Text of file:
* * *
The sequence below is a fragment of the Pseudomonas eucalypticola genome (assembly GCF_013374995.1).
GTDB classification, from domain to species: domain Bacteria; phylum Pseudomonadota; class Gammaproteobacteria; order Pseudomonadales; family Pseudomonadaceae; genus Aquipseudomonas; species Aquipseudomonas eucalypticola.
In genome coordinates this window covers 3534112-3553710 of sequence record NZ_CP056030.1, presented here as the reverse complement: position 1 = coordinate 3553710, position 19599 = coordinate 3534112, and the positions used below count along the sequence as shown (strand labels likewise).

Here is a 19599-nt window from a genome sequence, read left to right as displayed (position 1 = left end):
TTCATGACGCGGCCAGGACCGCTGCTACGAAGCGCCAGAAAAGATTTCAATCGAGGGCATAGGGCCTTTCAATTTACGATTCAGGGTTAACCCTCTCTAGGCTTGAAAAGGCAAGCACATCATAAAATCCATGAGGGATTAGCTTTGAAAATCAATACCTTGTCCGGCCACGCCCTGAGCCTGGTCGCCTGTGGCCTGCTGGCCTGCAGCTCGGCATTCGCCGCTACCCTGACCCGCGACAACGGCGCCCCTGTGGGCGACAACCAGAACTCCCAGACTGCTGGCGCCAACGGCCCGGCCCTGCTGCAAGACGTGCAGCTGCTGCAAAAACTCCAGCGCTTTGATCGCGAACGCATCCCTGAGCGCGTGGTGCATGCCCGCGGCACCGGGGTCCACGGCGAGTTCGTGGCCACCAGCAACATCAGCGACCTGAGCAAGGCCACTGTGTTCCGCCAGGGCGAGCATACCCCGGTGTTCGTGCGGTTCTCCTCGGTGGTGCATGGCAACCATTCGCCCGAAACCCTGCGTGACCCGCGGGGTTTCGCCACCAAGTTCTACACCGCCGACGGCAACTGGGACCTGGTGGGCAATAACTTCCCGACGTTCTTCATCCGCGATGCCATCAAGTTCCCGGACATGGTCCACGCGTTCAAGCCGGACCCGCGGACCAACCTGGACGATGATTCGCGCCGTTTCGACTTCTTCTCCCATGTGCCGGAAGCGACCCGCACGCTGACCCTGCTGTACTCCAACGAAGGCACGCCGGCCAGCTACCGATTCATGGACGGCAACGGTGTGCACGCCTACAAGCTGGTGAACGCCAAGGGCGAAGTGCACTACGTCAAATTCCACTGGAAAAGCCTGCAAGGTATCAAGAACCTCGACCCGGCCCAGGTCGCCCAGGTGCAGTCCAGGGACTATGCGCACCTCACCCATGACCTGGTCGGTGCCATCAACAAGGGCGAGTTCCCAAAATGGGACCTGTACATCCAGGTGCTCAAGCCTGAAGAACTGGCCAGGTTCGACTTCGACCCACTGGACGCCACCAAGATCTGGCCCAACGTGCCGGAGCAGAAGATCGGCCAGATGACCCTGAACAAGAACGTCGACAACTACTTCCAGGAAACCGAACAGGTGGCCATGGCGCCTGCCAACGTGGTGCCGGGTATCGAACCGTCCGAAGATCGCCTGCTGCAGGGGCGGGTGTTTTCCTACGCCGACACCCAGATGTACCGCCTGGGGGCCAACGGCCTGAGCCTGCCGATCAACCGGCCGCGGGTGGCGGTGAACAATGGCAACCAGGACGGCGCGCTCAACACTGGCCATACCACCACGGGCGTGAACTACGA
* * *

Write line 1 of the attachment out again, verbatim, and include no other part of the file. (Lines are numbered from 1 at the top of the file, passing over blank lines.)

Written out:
The sequence below is a fragment of the Pseudomonas eucalypticola genome (assembly GCF_013374995.1).